The view from the President: An enabler of success

CIMA President Amal Ratnayake, FCMA, CGMA

‘Members are our most important ambassadors, and we need to ensure we fully … engage with them at each stage of their careers.’

CIMA has always been about enabling its members to succeed — both personally and in leading their businesses to success.

I intend my year as president to be defined by that simple and important purpose.

In many ways my career illustrates how the CIMA professional qualification and the CGMA designation are passports to great and diverse careers. Throughout my career I have learned to value a range of views and opinions, being open and transparent, and achieving a consensus having fully weighed the arguments.

My journey has taken me from Sri Lanka, where I qualified in 1993, to the UK to gain an MBA at Cranfield School of Management, and from there to Saudi Arabia and then to Canada, where I've settled with my wife and family.

As well as being geographically diverse, my career has encompassed a range of sectors.

From early on I wanted to work in industry, and the CIMA route offered a way to do that. My first job in Sri Lanka was, however, with a public accounting firm, which provided invaluable exposure to global companies, many industries, and different accounting systems. I also gained insight into the diverse leadership styles within our client businesses.

Three years at an established trading and export house followed by three years at one of Sri Lanka's largest clothing manufacturers were the next stops in my career journey. In Saudi Arabia at the Alesayi Group I worked with its business units to develop their strategic business plans and raise funding.

In Canada, my career switched again — to a telecoms company and then to a media business that makes TV programmes. I now work in media entertainment, developing musicians' online and social brands — the area where music, media, and technology intersect. Again, it's about diversity. We have worked with very well-established global musicians such as Celine Dion, Elton John, and Mark Knopfler, but also with less well-known artists such as the Canadian bands Great Big Sea and Blue Rodeo.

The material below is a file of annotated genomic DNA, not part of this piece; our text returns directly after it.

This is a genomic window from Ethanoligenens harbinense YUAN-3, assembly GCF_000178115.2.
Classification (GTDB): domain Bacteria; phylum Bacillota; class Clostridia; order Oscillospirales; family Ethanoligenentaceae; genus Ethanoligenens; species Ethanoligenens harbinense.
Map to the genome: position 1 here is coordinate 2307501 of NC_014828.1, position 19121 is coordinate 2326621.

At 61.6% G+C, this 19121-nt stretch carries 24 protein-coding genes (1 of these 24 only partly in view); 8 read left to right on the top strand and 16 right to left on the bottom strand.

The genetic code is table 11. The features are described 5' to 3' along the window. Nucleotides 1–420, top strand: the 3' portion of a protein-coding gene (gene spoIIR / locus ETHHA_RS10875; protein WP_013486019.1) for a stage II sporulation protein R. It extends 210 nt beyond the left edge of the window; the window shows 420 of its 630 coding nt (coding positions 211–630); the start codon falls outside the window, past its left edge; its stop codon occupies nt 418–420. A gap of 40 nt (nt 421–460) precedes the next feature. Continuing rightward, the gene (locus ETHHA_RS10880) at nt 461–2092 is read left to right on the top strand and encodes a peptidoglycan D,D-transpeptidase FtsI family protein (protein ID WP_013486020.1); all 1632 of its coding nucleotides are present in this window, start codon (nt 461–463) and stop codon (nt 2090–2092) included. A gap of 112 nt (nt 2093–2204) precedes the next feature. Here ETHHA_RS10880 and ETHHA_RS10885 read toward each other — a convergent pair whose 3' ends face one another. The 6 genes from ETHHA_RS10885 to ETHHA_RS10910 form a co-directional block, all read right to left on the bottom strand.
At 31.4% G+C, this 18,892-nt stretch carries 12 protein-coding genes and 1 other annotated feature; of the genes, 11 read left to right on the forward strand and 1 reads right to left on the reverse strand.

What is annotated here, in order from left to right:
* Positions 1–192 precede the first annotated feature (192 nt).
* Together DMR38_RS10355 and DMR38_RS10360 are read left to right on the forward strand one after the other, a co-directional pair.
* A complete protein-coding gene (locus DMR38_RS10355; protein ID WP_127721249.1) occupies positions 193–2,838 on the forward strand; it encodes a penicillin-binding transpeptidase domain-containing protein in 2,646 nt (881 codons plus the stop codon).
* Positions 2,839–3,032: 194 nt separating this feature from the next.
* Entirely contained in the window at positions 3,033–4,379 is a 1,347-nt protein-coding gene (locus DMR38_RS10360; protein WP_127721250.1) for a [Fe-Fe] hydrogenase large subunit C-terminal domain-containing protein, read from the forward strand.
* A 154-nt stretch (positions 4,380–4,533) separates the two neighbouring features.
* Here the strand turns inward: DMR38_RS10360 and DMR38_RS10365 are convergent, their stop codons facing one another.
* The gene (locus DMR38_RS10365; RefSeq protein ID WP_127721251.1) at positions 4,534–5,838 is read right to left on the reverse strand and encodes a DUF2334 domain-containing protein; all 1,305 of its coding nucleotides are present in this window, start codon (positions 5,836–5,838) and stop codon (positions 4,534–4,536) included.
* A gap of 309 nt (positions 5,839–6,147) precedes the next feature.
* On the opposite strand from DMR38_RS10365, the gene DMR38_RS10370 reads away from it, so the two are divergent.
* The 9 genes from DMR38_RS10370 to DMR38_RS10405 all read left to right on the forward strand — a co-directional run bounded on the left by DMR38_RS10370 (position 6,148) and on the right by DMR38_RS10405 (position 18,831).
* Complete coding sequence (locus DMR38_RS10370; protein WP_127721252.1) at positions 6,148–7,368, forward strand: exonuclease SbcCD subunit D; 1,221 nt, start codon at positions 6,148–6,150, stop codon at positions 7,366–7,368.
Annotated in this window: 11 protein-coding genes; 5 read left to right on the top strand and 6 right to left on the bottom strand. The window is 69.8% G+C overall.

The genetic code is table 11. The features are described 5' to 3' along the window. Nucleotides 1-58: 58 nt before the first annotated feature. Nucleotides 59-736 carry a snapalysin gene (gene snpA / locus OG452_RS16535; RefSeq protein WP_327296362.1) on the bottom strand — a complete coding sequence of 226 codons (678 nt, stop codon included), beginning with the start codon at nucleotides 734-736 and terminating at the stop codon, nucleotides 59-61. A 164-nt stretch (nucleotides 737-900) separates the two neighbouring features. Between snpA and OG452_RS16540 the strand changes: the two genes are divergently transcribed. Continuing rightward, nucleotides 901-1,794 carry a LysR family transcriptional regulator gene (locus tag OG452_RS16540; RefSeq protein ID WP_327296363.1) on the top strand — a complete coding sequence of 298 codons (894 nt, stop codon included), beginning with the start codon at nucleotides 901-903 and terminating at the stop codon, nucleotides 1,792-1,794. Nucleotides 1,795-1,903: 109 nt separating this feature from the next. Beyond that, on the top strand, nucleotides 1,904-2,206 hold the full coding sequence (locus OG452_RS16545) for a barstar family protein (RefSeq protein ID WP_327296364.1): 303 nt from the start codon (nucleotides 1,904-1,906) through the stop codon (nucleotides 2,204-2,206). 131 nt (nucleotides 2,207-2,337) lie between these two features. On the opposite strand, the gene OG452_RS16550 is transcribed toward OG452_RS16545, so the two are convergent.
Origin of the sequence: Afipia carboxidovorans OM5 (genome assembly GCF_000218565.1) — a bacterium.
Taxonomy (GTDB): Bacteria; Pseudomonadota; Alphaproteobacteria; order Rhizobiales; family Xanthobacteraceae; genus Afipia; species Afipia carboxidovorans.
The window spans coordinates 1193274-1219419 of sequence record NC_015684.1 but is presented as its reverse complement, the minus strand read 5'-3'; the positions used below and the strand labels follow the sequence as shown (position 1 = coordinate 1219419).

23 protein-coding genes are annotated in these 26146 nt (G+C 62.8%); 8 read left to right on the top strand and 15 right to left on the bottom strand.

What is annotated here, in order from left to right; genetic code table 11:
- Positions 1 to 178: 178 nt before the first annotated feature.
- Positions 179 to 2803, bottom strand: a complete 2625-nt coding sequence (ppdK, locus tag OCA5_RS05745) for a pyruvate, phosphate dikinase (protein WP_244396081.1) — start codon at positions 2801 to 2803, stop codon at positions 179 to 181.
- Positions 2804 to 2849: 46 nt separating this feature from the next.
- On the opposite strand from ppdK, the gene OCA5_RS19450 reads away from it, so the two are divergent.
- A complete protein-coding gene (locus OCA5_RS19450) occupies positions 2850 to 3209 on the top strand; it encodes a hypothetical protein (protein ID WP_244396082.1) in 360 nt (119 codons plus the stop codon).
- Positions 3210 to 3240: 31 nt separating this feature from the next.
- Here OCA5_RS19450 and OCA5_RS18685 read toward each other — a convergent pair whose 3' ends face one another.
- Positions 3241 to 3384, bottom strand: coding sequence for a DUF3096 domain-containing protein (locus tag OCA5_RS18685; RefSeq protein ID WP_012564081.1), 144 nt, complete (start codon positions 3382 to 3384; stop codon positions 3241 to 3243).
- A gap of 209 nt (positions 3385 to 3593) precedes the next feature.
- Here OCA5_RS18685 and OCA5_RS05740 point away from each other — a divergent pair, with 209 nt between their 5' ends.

It's a great privilege to be CIMA president in this centenary year, and also chair of the Association board. I have been on CIMA's Council since 2013 and have served on a number of its committees, but I started my volunteer life very early on with the CIMA Students' Society in Sri Lanka. Its aim was to provide networking opportunities in a relaxed and fun environment. When I became qualified, I joined CIMA Sri Lanka's education and training committee at a time when I was also lecturing for a tuition provider.

Moving to Toronto reignited my interest in volunteer work for our Institute — I joined the CIMA Canada board in 2004 and eventually became its chair. I was very involved with launching a mentoring programme that helps members and students moving to Canada navigate the sometimes difficult process of finding employment.

Members are our most important ambassadors, and we need to ensure we fully support and engage with them at each stage of their careers. But we also need our members to help students advance through the very early stages of their management accountancy journey. An important question for our Institute is therefore, "How can we encourage and help them do that more effectively?"

I would like to leave you with a quote from the soldier and founder of the Boy Scout and Girl Guide movements, Lord Robert Baden-Powell: "Look wide, beyond your immediate surroundings and limits, and you see things in their right proportion. Look above the level of things around you and see a higher aim and possibility to your work."

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